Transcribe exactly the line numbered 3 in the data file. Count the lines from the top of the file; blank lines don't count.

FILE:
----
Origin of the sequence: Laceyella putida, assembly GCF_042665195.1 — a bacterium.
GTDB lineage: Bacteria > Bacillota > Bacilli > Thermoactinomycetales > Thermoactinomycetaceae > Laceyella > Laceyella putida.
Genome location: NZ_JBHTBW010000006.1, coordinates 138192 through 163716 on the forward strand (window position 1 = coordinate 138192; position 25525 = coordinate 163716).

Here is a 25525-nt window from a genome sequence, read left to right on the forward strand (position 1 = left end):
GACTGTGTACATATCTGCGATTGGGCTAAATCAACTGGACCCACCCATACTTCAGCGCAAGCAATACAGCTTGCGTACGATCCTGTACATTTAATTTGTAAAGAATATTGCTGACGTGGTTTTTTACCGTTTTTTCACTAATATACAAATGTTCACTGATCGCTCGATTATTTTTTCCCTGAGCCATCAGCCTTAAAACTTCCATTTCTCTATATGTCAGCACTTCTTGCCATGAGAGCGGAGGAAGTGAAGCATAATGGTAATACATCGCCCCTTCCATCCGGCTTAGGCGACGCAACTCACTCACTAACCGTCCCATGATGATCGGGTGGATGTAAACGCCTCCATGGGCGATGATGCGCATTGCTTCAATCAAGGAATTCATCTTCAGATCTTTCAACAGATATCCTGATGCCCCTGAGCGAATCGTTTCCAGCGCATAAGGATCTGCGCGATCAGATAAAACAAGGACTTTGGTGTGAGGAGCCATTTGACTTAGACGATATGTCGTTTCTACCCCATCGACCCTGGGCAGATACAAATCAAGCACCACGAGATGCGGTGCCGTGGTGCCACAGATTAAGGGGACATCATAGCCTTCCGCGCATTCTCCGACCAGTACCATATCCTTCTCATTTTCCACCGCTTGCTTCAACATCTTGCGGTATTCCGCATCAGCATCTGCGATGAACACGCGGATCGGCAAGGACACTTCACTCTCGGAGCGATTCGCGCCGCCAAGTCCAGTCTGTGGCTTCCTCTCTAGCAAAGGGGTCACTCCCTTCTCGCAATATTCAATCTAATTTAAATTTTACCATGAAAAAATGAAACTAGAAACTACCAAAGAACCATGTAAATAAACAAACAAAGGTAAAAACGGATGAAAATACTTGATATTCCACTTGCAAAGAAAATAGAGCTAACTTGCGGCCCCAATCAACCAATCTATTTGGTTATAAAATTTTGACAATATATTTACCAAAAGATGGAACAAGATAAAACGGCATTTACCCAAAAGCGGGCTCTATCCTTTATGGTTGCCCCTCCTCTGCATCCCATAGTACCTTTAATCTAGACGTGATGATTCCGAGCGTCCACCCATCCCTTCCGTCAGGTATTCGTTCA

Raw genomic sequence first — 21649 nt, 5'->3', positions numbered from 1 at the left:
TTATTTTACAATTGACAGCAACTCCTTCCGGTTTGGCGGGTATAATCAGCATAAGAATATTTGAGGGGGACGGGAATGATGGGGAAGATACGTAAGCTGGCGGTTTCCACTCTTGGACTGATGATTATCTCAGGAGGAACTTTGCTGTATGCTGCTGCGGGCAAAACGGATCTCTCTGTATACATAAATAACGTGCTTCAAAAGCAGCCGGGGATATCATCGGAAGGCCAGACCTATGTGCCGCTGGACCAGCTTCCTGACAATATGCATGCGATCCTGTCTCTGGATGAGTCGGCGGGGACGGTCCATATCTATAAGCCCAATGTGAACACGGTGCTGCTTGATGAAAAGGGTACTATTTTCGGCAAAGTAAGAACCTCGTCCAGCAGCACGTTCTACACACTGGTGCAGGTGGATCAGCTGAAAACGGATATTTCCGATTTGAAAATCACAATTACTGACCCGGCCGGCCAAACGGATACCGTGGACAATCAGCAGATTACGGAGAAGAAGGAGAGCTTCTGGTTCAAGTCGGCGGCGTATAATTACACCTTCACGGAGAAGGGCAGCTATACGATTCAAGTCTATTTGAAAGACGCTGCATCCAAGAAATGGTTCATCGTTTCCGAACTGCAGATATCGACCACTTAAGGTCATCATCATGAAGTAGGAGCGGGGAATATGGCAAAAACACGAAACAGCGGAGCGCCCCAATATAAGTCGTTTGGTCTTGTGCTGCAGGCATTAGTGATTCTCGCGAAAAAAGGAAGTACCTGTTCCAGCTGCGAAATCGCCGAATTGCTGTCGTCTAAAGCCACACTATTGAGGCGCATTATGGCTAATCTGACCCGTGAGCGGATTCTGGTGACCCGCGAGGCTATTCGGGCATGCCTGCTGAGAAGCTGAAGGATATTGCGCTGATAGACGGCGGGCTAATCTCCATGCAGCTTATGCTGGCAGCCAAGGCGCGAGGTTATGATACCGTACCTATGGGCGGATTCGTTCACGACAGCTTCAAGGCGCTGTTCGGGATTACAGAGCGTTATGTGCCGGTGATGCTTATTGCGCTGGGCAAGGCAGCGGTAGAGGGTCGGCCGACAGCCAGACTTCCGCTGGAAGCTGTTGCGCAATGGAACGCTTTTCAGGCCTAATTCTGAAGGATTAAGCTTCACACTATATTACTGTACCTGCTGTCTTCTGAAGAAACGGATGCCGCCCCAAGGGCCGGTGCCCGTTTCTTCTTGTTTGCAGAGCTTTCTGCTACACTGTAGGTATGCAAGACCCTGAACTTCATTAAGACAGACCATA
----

Genome location: NZ_JBHTBW010000006.1, coordinates 138192 through 163716 on the forward strand (window position 1 = coordinate 138192; position 25525 = coordinate 163716).